John Anella was jubilant in early June after voters passed a referendum that will infuse $220 million for capital and operating expenses into the South Bend Community School Corporation budget over the next eight years.
“I might be the happiest person on earth right now,” Anella said the morning after the votes were tallied.
Indiana passed a cap on property taxes in 2008 that has cost South Bend schools more than $60 million in funding, a financial strain the referendum was intended to mitigate. As school board president, Anella has been at the forefront of efforts to institute cost-saving measures while investing in the academic achievement of a student population drawn from disproportionately disadvantaged circumstances. That means allocating resources beyond the classroom — such as providing meals for students even when school’s not in session and supplying internet access to underserved neighborhoods.
Anella discussed the school corporation’s challenges and the initiatives administrators have implemented to help South Bend students succeed.
What does the passage of the referendum mean for the future?
It is a great victory for the students of South Bend and the community as a whole. Keeping in mind that we have absorbed tens of millions [of dollars] in revenue loss, this keeps our head above water and allows the space to create real positive change for our district. The success of this referendum will help us to increase literacy and graduation rates, be a truly equitable and inclusive urban school district and put our financial situation on a sustainable long-term trajectory.
What percentage of South Bend public school students live in poverty? How do schools address the challenges of educating young people facing socioeconomic disadvantages?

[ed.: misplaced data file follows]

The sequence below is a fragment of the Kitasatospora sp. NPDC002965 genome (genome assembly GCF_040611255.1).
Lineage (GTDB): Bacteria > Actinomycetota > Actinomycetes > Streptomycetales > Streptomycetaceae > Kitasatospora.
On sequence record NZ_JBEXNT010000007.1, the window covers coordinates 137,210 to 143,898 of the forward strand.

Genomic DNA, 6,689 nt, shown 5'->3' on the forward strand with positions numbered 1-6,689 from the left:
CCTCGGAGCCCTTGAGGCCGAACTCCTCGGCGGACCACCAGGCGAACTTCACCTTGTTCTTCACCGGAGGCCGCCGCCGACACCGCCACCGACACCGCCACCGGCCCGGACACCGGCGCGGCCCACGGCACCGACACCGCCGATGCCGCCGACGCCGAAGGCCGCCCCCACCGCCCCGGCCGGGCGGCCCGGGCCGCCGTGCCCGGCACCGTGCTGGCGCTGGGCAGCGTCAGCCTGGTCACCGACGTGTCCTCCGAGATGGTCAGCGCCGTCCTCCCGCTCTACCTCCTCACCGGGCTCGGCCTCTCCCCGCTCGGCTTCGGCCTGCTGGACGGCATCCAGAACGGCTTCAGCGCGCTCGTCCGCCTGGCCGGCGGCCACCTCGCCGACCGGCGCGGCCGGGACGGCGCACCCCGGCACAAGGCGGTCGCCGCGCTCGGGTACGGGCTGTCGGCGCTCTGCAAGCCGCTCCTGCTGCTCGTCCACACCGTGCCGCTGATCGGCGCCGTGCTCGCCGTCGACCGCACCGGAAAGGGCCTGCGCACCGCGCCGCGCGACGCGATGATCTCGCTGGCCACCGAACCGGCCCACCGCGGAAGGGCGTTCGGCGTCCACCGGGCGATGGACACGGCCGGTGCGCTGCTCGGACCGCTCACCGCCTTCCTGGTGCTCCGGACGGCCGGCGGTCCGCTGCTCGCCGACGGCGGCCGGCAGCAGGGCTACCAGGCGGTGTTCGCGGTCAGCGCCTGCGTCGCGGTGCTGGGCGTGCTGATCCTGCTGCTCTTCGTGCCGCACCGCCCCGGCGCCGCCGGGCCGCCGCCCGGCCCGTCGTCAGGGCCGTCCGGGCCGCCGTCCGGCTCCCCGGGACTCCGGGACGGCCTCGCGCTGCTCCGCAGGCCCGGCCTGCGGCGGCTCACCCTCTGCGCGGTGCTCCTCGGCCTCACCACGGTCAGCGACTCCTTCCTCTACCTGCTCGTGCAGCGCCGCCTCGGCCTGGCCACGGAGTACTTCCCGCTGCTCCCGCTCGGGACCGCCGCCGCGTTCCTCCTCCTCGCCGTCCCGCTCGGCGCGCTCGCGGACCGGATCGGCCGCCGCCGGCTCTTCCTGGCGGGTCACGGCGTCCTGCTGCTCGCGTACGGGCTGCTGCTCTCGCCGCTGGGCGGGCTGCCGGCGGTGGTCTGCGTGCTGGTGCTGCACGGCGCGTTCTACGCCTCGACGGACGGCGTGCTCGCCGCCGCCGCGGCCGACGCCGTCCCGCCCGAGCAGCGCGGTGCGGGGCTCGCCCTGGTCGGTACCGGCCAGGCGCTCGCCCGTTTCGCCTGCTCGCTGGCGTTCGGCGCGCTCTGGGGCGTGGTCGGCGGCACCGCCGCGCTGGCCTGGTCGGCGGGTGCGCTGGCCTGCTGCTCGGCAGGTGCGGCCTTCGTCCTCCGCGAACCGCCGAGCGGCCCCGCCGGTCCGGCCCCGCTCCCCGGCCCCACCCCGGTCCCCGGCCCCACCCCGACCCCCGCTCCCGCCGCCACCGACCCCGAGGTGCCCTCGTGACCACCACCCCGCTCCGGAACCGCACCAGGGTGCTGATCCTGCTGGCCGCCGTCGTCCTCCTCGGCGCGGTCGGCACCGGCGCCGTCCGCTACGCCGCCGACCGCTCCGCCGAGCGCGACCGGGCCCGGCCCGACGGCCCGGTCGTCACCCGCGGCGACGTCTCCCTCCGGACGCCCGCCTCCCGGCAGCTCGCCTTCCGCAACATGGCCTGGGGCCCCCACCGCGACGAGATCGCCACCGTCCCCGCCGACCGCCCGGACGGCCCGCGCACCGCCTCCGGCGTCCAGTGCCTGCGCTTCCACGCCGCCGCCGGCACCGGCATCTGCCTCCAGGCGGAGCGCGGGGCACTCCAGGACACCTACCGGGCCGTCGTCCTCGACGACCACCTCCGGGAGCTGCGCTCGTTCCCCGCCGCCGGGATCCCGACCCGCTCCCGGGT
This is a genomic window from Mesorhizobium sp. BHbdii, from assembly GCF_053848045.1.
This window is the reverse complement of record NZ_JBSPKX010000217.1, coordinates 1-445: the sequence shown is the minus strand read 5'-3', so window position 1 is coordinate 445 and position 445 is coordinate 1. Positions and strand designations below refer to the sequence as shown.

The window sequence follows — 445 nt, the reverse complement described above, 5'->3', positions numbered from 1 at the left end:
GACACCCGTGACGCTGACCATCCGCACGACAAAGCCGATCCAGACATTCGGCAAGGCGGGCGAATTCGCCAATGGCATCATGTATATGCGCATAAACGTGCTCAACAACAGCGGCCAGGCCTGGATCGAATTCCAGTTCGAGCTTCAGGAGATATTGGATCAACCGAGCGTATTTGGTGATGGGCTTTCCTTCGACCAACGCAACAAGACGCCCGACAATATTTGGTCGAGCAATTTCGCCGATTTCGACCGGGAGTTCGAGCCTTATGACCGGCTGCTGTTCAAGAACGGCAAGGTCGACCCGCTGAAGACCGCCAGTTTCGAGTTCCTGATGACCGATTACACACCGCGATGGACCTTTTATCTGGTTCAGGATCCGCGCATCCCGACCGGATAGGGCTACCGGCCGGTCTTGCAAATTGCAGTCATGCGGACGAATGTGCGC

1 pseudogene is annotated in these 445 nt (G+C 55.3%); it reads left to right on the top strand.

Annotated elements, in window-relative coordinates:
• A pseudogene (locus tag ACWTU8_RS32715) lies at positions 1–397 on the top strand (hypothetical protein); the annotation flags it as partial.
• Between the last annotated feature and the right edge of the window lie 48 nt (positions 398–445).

Nearly 70 percent of our students qualify for free and reduced lunch. Numerous metrics can be used to quantify poverty in our student population, but it is significant — more than double and nearly triple the state and national average. We have addressed these issues in many ways, including providing every student a computer to use in and out of the classroom. We park 20 Wi-Fi-equipped school buses in areas of the city that have limited internet access. We have improved our food service provider and focused on making sure our students are being fed whether they’re in or out of school. During the pandemic, we have provided over 600,000 meals even while students weren’t in school. We have a strong English learner program for our large and growing Hispanic population. We have partnered with numerous local social-service agencies to provide socio-emotional services, literacy and after-school activities.
Which metrics provide the most accurate measures of school quality?
The most commonly used metric is the state accountability grade, which can be an overly simplistic measure that doesn’t grasp the complexities facing an urban school district. Numerous other metrics are used to score math, English and reading proficiency. No matter what is used, there needs to be improvement in overall academic achievement in South Bend schools. The district has a C rating from the state. Many of our schools are performing well. A number of our schools struggle and the level of need in those student populations is very high. Our four high schools are a bright spot. One is rated A, one B and the other two are Cs. They all have a broad and deep range of courses and career and technical education.
The South Bend Empowerment Zone was established in lieu of a state takeover of Navarre Middle School. What led to the Empowerment Zone’s creation and what are its objectives?
Navarre had six straight Fs under the state’s accountability grading system and was subject to intervention by the state board of education. The Empowerment Zone was a compromise between the South Bend school corporation and the state, which does not have a good track record taking over schools. The creation of the Empowerment Zone — essentially a school district within a school district, with its own leader and a level of autonomy most traditional schools don’t have — created an opportunity for comprehensive solutions to the issues at Navarre as well as its four elementary feeder schools. Outside consultants have provided sorely needed educational, financial and other support. There is no guarantee of success but this bold project shows we are committed to our students first and aware that we couldn’t continue to do things the same old way.
Interview by Jason Kelly ’95, an associate editor of this magazine and, like Anella, a South Bend public school graduate.